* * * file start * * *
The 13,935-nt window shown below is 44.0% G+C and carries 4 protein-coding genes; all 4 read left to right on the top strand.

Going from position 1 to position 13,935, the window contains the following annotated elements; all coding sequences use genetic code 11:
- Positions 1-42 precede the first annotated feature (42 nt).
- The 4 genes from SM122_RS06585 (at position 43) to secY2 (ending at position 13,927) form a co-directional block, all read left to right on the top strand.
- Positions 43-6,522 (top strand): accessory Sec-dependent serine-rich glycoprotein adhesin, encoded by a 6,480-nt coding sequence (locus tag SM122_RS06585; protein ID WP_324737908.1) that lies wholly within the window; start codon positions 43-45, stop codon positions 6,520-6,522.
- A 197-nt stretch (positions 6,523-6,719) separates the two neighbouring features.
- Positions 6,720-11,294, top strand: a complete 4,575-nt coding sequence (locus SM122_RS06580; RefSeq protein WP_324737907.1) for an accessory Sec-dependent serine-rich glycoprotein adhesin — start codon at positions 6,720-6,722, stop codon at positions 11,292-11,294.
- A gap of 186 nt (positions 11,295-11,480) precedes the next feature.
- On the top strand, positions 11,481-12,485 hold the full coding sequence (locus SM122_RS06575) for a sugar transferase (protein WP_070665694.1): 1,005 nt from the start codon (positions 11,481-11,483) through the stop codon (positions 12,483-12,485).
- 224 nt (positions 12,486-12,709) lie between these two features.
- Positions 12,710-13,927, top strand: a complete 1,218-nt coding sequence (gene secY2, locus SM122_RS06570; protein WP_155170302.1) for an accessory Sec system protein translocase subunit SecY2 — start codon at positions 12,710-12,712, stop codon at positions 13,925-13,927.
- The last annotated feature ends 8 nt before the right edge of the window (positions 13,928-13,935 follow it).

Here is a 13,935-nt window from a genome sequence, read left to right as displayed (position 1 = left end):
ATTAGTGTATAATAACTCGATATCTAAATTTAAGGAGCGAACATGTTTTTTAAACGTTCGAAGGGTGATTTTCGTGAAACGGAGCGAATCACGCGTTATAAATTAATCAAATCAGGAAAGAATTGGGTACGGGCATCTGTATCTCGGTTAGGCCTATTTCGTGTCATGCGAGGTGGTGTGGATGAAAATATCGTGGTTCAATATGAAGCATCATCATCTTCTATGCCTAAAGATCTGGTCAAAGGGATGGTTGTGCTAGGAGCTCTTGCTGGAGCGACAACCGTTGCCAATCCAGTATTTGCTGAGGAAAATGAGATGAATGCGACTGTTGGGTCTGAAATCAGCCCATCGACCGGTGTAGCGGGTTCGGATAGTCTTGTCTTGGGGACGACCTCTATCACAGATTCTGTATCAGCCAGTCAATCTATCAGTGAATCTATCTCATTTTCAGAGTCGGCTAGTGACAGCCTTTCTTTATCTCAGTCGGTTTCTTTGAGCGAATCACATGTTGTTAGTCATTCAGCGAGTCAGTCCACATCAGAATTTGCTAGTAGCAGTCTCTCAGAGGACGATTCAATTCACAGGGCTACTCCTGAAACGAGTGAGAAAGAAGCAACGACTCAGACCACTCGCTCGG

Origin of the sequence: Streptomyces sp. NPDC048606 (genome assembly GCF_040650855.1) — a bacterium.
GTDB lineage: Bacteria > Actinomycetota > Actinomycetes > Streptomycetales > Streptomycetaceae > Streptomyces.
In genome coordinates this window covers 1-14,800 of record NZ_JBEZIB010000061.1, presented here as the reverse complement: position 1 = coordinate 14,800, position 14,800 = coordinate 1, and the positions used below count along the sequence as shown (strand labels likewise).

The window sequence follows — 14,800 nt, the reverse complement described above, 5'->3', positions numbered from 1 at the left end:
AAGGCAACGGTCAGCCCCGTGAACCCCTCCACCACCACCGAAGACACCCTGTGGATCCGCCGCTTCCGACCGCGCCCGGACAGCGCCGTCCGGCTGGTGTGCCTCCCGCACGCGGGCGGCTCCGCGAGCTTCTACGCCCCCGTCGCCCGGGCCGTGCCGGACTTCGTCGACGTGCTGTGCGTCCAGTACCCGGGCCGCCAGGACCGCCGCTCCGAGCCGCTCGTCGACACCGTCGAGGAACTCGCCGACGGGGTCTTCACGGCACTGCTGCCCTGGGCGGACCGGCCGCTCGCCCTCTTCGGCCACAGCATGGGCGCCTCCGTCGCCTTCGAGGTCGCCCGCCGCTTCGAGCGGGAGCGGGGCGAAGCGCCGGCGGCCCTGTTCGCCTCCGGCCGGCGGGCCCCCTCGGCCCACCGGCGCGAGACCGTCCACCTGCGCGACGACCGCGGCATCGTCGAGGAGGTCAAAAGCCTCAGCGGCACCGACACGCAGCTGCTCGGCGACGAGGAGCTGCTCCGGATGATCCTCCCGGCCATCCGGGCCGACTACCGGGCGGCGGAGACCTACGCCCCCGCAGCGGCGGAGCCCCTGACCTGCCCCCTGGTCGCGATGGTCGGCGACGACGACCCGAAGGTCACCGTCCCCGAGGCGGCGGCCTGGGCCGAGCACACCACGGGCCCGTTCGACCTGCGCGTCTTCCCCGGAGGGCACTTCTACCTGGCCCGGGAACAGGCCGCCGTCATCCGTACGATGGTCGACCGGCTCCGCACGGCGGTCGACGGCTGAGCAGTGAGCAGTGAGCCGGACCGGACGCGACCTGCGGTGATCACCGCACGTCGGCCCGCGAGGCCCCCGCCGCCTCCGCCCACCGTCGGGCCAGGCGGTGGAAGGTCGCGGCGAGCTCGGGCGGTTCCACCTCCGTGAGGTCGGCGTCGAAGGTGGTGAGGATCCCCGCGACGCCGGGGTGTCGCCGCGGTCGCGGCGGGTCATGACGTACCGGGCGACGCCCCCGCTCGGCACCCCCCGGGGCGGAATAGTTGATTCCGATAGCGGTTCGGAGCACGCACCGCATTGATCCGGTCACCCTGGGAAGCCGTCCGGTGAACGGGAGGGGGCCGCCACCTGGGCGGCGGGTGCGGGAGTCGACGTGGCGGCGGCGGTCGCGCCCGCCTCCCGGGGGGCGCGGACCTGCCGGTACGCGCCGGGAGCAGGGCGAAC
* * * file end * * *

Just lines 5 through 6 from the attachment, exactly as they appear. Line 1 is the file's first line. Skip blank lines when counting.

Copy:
- Positions 43-6,522 (top strand): accessory Sec-dependent serine-rich glycoprotein adhesin, encoded by a 6,480-nt coding sequence (locus tag SM122_RS06585; protein ID WP_324737908.1) that lies wholly within the window; start codon positions 43-45, stop codon positions 6,520-6,522.
- A 197-nt stretch (positions 6,523-6,719) separates the two neighbouring features.